- Here are entered works on the architectural aspects of residences. Works on the history and description of human shelters are entered under [Dwellings.] Works on the social and economic aspects of housing are entered under [Housing.]
- Library of Congress Subject Headings
- UF Architecture, Rural
- UF Domestic architecture
- UF Home design
- UF Houses
- UF One-family houses
- UF Residences
- UF Rural architecture
- UF Villas
50 Archival description results for Architecture, Domestic
50 results directly related Exclude narrower terms
- [after 1904]
Cyanotype image of a house and store that are one shared building. Store has a white awning with the lettering "W.C. White" written on it. Inscription handwritten in black ink on recto "Opposition Store & Dwelling." Town not identified. Paper very thin. Dated 1904 because same handwriting on 2008.001.1881.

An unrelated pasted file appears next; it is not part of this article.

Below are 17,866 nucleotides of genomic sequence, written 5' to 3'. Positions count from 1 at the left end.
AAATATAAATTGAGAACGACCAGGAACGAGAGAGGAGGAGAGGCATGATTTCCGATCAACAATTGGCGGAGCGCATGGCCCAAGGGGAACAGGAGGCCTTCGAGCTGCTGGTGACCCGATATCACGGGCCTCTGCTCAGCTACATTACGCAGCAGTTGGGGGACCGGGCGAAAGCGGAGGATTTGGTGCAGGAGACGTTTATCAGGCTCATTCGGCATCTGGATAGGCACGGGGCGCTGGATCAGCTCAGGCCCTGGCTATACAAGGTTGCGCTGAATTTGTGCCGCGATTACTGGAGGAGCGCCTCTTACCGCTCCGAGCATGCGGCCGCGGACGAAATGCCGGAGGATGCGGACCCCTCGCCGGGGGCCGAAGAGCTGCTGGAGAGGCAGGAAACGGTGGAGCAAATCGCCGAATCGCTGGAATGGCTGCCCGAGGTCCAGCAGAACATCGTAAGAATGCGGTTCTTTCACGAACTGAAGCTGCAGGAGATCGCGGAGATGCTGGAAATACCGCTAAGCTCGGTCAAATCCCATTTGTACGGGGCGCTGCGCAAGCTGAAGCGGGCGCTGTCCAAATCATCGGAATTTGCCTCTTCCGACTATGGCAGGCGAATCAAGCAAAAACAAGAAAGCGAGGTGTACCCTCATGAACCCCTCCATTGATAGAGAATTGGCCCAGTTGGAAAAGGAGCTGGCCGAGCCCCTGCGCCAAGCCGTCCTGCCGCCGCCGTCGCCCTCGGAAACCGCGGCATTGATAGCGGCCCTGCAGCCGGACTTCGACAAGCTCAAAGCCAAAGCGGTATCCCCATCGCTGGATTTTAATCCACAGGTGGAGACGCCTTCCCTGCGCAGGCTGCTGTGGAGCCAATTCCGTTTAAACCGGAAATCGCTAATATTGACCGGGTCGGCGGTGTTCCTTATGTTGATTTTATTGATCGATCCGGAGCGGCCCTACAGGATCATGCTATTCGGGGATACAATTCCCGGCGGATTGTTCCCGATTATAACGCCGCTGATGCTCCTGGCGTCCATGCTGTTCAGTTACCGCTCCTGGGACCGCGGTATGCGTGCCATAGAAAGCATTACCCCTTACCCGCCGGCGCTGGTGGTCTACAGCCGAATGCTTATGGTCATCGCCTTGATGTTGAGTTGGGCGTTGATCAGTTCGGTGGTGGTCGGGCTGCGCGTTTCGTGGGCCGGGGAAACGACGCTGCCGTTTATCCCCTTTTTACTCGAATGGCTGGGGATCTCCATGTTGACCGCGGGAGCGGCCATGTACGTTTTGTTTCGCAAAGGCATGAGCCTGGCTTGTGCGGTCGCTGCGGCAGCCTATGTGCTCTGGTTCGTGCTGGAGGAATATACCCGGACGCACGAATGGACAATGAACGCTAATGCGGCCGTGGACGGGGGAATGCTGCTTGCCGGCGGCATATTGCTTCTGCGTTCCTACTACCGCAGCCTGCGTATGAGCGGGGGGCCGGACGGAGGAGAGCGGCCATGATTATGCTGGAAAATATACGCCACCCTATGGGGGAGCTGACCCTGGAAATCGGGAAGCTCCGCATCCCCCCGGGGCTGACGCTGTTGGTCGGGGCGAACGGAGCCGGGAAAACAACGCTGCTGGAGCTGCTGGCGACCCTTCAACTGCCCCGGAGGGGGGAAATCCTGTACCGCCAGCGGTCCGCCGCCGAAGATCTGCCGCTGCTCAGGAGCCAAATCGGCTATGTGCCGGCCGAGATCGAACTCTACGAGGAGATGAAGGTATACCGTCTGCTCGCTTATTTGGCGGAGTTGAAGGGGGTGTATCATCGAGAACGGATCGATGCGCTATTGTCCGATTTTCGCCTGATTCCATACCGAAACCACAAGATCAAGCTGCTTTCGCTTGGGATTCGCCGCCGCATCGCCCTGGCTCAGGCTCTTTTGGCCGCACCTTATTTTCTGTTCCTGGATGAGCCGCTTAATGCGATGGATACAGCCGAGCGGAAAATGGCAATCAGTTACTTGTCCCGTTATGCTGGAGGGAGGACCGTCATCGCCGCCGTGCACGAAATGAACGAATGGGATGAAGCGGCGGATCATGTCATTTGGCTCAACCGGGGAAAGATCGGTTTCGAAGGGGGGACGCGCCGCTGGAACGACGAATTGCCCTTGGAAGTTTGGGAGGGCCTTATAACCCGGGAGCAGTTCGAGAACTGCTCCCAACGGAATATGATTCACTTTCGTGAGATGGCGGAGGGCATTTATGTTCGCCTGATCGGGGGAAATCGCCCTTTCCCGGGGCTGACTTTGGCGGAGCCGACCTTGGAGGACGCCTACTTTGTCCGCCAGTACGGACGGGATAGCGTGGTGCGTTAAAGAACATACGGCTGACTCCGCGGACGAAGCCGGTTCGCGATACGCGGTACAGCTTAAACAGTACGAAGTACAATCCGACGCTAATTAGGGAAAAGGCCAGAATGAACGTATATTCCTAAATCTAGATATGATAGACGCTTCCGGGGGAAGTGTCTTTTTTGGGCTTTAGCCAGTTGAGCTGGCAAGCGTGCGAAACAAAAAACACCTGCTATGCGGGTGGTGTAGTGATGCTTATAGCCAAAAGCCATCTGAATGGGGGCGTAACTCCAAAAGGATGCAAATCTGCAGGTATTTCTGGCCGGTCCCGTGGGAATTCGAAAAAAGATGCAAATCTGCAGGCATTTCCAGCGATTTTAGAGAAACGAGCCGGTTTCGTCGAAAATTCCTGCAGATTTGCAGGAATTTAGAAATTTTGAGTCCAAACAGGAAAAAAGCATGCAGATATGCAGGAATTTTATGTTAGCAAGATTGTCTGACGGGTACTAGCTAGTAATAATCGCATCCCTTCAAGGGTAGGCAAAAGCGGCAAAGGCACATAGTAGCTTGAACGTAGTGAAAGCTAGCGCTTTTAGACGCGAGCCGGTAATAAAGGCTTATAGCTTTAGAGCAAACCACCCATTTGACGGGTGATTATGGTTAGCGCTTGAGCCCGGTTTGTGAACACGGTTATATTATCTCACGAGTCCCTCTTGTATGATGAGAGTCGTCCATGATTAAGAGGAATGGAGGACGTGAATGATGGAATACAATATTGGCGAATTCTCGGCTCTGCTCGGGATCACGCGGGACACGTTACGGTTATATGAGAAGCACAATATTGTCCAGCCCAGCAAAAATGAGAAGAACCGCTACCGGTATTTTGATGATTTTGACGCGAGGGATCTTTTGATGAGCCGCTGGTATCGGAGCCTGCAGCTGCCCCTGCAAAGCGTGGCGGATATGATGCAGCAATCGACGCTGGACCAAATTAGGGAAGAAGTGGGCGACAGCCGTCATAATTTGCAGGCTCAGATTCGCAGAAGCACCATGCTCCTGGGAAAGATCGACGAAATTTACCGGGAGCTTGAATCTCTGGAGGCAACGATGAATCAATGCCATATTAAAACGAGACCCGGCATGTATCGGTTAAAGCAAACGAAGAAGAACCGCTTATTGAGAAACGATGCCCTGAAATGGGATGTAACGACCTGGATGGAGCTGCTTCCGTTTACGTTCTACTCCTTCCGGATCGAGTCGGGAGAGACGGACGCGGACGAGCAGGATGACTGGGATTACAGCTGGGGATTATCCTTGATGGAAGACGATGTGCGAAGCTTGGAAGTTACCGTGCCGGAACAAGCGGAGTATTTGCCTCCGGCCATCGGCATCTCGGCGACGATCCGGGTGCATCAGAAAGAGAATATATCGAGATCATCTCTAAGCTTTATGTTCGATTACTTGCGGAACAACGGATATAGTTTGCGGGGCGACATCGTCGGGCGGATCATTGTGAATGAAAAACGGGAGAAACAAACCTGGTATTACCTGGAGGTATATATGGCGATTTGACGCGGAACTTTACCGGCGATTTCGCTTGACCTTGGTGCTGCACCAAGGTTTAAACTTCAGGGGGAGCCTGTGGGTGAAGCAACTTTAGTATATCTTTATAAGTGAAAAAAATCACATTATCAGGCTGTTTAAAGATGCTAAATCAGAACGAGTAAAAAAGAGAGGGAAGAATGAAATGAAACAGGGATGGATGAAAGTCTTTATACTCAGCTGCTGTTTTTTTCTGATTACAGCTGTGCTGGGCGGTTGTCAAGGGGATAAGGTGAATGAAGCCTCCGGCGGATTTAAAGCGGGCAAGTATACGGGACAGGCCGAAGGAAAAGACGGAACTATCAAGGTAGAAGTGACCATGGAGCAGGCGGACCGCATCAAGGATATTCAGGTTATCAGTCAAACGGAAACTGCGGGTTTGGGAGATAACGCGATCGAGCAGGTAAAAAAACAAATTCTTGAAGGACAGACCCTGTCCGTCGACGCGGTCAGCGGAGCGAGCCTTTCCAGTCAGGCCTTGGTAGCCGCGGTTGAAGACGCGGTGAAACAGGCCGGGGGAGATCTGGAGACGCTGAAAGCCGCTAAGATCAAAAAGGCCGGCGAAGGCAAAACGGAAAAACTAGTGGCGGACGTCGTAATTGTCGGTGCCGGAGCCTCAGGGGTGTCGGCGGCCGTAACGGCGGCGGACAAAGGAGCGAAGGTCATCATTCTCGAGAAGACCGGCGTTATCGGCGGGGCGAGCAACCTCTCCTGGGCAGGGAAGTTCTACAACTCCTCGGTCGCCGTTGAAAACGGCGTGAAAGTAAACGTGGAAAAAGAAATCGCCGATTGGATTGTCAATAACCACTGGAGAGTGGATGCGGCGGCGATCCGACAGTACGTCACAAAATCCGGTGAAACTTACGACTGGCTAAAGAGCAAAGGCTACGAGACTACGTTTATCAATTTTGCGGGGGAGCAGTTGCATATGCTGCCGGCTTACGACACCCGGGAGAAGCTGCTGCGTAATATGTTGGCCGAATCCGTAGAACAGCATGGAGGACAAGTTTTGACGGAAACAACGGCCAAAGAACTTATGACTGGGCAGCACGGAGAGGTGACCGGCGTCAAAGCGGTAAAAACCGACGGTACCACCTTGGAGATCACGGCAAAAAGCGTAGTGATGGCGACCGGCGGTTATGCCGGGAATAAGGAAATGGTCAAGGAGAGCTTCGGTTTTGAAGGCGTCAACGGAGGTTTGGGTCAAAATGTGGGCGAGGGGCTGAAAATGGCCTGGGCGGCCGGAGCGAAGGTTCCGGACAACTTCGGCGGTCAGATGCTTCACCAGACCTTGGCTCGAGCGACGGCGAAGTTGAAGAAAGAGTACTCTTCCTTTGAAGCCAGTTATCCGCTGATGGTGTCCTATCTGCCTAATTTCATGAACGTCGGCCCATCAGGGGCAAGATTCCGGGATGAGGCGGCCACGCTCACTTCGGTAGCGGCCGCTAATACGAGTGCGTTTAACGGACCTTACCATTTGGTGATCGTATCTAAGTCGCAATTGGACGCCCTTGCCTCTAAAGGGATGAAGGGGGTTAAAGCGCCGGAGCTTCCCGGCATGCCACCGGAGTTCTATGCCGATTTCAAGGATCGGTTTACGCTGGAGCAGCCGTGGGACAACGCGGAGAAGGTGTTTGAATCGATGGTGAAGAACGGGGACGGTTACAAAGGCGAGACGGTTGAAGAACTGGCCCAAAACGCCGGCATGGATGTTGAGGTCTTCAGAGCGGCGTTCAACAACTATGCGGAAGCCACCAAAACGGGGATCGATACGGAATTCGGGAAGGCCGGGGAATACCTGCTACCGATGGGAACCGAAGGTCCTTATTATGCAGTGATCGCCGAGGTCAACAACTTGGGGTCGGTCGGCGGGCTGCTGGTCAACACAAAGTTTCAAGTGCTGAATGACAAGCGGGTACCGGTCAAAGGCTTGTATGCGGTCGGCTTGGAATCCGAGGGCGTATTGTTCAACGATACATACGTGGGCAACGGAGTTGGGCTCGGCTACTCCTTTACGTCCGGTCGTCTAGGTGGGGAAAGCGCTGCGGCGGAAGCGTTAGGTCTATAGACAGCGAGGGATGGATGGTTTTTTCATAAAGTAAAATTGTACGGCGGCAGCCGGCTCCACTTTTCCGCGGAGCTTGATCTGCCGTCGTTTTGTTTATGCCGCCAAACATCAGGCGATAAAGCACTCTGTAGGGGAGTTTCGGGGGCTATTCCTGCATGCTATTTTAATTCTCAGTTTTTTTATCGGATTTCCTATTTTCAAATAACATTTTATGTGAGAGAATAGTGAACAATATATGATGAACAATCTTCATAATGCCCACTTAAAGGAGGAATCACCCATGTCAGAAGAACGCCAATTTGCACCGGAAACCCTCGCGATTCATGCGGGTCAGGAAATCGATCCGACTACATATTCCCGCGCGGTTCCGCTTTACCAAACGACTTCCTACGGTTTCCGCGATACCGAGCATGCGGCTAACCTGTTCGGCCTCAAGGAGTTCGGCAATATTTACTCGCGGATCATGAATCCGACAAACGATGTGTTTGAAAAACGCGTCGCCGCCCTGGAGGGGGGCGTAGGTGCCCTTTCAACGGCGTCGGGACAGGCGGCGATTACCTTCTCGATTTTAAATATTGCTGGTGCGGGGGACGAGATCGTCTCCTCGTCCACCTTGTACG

Folder contains three photographic prints of the Chateau Whistler Resort. CAPTION verso:
An artist's impression of what the Chateau Whistler Resort will look like when it opens in late 1989 at Whistler, BC. Canadian Pacific Hotels Corporation is investing $50 million in construction of the 400 room luxury resort facility. It features a year round resort hotel. Chateau Whistler Resort's facilities inclde four outdoor and two covered tennis courts, indoor and outdoor swimming pools and other recreational facilities, including plans for an 18 hole golf course.
- [January] 1971
Folder contains 4 b&w photographs of the Dalby residence in Vancouver, B.C. This water front home was built on a rock ledge to avoid disturbing the natrual gorwth and to necessitate little rock blasting. The architect was Fred Thornton Hollingsworth.
- [January] 1965
Folder contains 6 black and white photographic prints of the Danto Residence. The concept of the Danto house was a grand staircase-- a series of terraces following the slope of the site. Architect was Arthur Erikson.
Schiffer, Fred S.
- [ca. 1959]